Texas jobs boom amid lower taxes, less regulation
Written by Talia Kaplan
Jobs in Texas have been booming amid lower taxes and less regulation as many companies, including construction and mining equipment giant Caterpillar, have been moving their headquarters to the state. "While the cost of living is going up, it’s still pretty affordable to live in the area," Rachel Chang, the senior marketing manager for Legacy West, a multi-billion dollar development north of Dallas, said during an interview that aired on "Varney & Co." Friday. The development includes shops, restaurants and corporate offices. "There’s no state income taxes, your quality of life, the amount that your dollar goes is a little bit further in Texas so I think the appeal of moving here is people having the opportunity to have a little bit more financial freedom," Chang continued.
She stressed that "there’s a lot of opportunity that comes with moving to the D-FW [Dallas-Fort Worth area]."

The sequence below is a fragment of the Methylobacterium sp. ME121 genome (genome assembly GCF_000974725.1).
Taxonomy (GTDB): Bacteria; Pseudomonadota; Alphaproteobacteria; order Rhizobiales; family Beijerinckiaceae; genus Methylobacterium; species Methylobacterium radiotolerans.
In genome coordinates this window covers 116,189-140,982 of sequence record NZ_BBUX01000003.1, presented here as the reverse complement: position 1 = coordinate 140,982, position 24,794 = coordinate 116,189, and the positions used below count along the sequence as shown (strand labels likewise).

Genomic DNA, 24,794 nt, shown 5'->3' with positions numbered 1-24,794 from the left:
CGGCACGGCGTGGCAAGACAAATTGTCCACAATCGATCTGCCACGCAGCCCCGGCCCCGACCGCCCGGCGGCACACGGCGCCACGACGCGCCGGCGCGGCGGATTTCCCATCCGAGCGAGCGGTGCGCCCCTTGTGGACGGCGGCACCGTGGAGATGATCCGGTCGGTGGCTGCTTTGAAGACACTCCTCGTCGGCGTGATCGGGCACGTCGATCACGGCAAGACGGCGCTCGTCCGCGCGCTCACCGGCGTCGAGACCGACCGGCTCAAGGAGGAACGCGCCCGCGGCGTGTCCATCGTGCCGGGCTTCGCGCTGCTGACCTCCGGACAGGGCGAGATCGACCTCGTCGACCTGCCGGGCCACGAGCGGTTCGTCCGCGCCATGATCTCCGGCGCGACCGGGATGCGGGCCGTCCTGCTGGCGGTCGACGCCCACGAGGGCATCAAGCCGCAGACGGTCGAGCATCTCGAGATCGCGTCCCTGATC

FOX Business’ Grady Trimble reported Friday that officials with Legacy West don’t see any signs that growth will slow down drastically in the near future.
The state ended last year with more than 13 million nonagricultural jobs, which is about 90,000 more jobs than in February 2020, before the onset of the COVID-19 pandemic, the Texas Tribune reported, citing the Texas Workforce Commission.
The news outlet, citing federal data, noted that job growth in the Lone Star State, driven by population gains, has outpaced the rest of the country recently.
In the Dallas-Fort Worth area, 294,700 jobs in the 12 months ending in May were added, which is about three times more than the typical annual gains before the pandemic, the U.S. Bureau of Labor Statistics reported last month.
Also last month, Caterpillar announced it will ditch Deerfield, Illinois, and relocate its global headquarters to Irving, Texas.
"We believe it's in the best strategic interest of the company to make this move, which supports Caterpillar's strategy for profitable growth as we help our customers build a better, more sustainable world," Caterpillar chairman and CEO Jim Umpleby said in a statement at the time.
Caterpillar, which has more than 107,000 employees globally, has had a presence in Texas since the 1960s across several areas of the company. However, Illinois remains the largest concentration of Caterpillar employees anywhere in the world.
A Caterpillar spokesperson told FOX Business it expects the majority of its roughly 230 employees at its Deerfield headquarters to make the move to Irving, Texas.